- 1988 British Open Rally Championship 1st (Pentti Airikkala/Terry Harryman)
|Wikimedia Commons has media related to Mitsubishi Starion.|
- "Pre-Owned Performance - Mitsubishi Starion", Michael Knowling, Autospeed, Issue 89, July 18, 2000
- "The Early Days of Turbo - Part Five", Michael Knowling, Autospeed, Issue 234, June 14, 2003
- Mastrostefano, Raffaele, ed. (1985). Quattroruote: Tutte le Auto del Mondo 1985 (in Italian). Milano: Editoriale Domus S.p.A. p. 253. ISBN 88-7212-012-8.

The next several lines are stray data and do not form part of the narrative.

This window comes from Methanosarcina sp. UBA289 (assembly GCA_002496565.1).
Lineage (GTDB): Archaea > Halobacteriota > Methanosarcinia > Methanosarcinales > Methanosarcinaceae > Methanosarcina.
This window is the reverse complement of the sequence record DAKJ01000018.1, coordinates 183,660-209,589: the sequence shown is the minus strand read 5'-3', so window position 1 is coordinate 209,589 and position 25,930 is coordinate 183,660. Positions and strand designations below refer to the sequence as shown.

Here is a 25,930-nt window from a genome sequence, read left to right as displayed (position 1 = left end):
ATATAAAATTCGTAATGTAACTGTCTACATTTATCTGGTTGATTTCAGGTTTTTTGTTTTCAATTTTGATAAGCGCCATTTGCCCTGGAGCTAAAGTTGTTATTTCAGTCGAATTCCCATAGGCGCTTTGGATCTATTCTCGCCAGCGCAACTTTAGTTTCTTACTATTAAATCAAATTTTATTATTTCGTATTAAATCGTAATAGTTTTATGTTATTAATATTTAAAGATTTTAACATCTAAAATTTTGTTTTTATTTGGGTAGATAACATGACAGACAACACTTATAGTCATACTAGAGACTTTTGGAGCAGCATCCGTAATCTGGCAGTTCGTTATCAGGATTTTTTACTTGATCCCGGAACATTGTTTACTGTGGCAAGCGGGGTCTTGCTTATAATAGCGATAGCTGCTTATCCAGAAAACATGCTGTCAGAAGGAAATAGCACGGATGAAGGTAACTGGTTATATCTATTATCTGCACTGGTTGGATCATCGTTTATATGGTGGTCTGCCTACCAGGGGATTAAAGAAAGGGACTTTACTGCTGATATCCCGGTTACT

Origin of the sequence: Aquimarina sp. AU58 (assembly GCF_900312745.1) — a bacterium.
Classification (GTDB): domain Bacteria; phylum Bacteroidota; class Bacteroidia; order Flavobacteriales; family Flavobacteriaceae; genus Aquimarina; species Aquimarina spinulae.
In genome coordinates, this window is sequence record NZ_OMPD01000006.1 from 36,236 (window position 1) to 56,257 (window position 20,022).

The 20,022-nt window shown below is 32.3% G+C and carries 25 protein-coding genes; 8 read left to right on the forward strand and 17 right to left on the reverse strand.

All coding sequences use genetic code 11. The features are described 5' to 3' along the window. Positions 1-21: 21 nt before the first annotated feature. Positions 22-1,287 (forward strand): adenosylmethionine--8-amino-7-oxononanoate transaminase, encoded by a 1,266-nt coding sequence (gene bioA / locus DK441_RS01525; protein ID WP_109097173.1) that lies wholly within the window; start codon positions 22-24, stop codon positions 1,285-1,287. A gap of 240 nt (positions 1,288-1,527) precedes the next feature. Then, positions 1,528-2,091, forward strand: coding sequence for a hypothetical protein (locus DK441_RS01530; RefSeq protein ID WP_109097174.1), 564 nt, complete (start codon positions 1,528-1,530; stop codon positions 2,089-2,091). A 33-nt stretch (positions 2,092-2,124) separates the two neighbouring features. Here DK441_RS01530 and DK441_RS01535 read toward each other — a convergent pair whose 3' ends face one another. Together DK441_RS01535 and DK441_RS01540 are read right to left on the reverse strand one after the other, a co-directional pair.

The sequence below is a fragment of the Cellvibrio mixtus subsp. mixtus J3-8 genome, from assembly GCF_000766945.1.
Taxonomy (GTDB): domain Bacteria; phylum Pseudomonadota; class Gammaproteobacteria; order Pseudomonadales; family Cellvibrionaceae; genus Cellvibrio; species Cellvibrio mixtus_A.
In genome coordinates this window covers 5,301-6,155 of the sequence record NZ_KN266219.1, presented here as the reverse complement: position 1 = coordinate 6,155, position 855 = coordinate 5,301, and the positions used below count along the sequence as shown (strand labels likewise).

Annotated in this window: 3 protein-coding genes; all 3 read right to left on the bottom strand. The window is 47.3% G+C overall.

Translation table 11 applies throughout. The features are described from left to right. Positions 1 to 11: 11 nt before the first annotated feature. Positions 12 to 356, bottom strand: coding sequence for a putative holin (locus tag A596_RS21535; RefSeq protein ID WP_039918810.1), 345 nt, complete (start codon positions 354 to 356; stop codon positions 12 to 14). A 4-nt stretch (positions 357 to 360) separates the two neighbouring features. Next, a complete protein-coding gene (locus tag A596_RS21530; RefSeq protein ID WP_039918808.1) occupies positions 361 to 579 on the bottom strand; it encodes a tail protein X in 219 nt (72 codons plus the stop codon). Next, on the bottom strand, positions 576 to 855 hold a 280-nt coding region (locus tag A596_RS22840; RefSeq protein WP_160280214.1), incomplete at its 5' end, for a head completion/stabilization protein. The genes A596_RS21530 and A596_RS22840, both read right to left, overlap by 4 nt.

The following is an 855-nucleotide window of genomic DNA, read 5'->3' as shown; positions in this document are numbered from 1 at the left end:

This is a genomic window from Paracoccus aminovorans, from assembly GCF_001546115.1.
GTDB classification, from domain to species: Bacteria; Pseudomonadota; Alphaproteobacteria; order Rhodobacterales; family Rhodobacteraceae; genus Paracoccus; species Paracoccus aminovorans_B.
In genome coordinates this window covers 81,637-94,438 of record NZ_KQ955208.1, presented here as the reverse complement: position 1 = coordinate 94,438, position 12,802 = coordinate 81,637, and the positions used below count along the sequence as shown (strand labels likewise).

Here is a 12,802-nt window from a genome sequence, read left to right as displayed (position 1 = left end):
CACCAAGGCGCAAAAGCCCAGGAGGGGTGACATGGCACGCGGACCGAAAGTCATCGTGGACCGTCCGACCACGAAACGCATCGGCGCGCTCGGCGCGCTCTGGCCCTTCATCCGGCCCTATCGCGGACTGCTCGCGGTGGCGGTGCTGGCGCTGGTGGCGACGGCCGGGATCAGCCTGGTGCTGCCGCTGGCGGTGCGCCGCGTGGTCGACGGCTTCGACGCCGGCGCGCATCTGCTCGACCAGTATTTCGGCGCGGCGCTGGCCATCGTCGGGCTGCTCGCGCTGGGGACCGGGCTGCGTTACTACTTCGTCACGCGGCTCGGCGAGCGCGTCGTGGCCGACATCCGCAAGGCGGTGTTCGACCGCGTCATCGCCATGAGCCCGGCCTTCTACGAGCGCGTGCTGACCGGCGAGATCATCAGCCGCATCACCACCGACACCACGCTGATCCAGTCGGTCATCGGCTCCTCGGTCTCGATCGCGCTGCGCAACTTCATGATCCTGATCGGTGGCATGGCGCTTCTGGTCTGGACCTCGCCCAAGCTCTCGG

- "History of Starion in the U.K". Homepage.ntlworld.com. Retrieved 2010-09-29.
- "Dave Wolin's Team Mitsubishi". Davewolin.com. Retrieved 2010-09-29.
- Clarke, R.M. (2001). Starion & Conquest Performance Portfolio 1982-90. Brooklands Books; illustrated edition. ISBN 978-1-85520-571-0.